I’ve nothing at all against digital cover art, except that there is an awful lot of it, which can make a children’s section of a bookshop feel like a monoculture.  The bookseller in me would love to see designers really start to explore what a book cover, spine and back cover can be. Working traditionally also means that I have a physical object, in this case a 90cm x 60cm canvas – and we’ve really used that canvas to support the book. It’s been travelling round the country visiting Waterstones and Blackwell’s stores from Canterbury to Edinburgh. When it comes back to me, it will be going to schools to allow students to see the image close up and think about the importance of design in the book industry. We’ve turned the older way of doing things to our, and I hope to the bookshops’, advantage.

Margaret Macdonald, The White Rose and the Red Rose, 1902

Nick                The book is also filled with wonderfully evocative undersea images. Did you draw them from an aquarium or elsewhere?

I live in landlocked Warwickshire, about as far from the sea as it is possible to get in any direction! So popping down to the beach and collecting seaweed and shells wasn’t an option. I know its not as evocative, but I did manage to get to London Aquarium where I ignored all the glamourous glowing jellyfish and zombie-eyed sharks, in order to look closely at the various types of seaweed and how they tangle themselves together, and into each other. There was also an element of research – my fishing boat silhouettes are pulling up nets bursting with Atlantic Cod – one of the main species fished there, and over which many corporate vs local battles have been fought. It is a tiny detail, but I wanted to get it right – I could have just painted generic fish I suppose, but that wouldn’t have served James work so well!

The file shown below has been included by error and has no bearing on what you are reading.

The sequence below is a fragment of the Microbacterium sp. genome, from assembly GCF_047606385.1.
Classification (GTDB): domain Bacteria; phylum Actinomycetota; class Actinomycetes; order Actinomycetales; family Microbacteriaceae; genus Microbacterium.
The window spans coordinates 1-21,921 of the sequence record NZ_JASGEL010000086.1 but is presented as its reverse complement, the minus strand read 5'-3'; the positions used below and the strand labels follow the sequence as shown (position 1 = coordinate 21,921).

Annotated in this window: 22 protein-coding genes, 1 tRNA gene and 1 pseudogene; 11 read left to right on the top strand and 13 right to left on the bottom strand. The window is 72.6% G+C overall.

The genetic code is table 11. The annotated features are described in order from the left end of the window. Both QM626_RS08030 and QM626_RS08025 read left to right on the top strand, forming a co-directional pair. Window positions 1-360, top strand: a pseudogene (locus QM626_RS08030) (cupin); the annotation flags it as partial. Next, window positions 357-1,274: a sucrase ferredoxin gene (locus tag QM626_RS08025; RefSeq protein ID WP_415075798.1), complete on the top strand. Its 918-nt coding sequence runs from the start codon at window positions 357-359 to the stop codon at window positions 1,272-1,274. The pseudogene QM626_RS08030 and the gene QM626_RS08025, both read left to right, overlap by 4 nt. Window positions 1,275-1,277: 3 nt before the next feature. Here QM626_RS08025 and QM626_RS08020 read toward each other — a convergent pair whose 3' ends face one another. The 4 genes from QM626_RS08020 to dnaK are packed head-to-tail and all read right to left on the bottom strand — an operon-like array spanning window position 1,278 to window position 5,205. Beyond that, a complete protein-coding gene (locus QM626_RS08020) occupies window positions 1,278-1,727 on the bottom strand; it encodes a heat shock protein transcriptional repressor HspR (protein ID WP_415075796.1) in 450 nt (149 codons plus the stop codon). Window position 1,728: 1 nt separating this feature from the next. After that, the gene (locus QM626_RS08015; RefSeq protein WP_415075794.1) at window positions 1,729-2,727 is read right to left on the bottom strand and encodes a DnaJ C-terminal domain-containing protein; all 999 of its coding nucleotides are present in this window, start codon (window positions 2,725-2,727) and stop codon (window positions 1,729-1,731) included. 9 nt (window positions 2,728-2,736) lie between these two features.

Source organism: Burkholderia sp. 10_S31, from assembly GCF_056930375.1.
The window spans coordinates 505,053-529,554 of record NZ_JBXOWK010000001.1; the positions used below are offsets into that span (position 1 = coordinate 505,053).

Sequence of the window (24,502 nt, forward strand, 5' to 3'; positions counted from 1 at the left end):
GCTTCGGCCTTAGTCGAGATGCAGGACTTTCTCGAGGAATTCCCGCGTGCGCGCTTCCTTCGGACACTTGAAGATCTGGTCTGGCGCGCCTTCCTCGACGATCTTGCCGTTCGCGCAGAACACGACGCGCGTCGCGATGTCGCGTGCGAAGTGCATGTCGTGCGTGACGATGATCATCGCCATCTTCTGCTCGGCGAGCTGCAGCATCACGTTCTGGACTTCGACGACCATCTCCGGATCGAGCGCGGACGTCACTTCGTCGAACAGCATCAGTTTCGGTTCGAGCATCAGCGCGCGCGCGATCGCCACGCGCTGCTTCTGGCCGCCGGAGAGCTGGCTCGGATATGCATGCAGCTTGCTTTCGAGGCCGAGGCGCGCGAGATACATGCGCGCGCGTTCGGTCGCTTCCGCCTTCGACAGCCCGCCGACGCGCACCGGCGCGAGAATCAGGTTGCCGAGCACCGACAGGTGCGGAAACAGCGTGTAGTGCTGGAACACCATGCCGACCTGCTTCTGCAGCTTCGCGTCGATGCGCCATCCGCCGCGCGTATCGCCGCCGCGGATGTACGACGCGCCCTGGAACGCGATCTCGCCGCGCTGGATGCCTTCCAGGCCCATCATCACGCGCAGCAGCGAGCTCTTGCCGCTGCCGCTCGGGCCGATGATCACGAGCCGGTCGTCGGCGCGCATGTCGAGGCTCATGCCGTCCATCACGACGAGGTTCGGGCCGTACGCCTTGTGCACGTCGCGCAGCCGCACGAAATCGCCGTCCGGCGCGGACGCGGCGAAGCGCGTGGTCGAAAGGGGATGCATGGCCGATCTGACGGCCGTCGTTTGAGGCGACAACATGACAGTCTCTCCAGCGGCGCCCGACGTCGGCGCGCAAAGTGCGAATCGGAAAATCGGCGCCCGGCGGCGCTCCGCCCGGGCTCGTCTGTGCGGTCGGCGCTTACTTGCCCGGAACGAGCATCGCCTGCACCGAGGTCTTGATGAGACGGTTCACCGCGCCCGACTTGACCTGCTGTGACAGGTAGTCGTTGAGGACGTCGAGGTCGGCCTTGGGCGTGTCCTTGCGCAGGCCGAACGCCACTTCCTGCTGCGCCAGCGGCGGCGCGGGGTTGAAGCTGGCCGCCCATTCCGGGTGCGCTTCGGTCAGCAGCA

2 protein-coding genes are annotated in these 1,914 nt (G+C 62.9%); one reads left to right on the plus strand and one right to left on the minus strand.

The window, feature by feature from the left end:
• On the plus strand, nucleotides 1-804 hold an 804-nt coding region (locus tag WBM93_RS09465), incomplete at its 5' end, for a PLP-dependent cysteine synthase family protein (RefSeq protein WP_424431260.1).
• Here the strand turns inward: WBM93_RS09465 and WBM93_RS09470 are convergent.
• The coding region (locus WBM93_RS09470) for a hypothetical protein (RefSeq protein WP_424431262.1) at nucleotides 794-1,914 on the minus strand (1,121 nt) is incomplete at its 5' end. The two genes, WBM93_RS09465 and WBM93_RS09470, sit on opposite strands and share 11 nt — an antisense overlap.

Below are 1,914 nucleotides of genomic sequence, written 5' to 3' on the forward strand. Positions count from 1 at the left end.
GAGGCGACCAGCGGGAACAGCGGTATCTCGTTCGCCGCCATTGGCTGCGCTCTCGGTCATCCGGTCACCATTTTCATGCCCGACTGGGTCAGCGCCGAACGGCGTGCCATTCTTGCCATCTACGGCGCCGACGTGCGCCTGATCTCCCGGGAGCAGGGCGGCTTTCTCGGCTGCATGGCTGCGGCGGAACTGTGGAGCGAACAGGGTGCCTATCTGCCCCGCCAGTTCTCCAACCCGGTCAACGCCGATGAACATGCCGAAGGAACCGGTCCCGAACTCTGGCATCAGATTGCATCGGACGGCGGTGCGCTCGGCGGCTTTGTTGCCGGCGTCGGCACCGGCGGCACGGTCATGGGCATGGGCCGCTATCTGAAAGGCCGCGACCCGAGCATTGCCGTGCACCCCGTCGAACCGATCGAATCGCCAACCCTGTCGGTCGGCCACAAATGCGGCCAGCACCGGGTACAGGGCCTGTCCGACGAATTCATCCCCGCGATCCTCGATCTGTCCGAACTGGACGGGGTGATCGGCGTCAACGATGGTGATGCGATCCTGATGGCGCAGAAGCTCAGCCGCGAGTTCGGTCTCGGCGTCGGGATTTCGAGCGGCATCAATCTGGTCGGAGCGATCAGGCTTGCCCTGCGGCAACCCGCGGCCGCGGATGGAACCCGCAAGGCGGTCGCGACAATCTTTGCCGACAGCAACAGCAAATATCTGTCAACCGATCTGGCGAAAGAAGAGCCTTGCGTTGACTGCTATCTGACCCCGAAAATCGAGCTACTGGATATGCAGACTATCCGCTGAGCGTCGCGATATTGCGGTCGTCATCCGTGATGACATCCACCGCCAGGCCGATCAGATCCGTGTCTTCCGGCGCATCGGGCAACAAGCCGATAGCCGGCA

Nick This is your first published illustration work, I think – how was the experience?

Tamsin               It is! I loved working with designer, Ness Wood and I learned so much from her too, I was totally open at the start and basically told her that I knew nothing at all about design, so asked, and took, her advice at all times! It seems that having been a bookseller for 15 years, I actually knew more than I thought I did – when you’ve seen and worked with that many book covers, you know what catches the eye – and also what happens to a book when the cover doesn’t quite work for it. Then there was the matter of the book’s spine – as a bookseller I also understand how important a distinctive spine is. If you’re lucky, for the first few months your book will be face up on a table or in a window display in a bookshop, but after that it will be on a shelf, in a bookshop or a library, with only the spine visible. The spine of The Billow Maiden was constructed very carefully to represent the cover and back cover of the book – you need a bookseller or librarian to be able to lay their hands on it immediately, even if it has got itself into the wrong space on a shelf.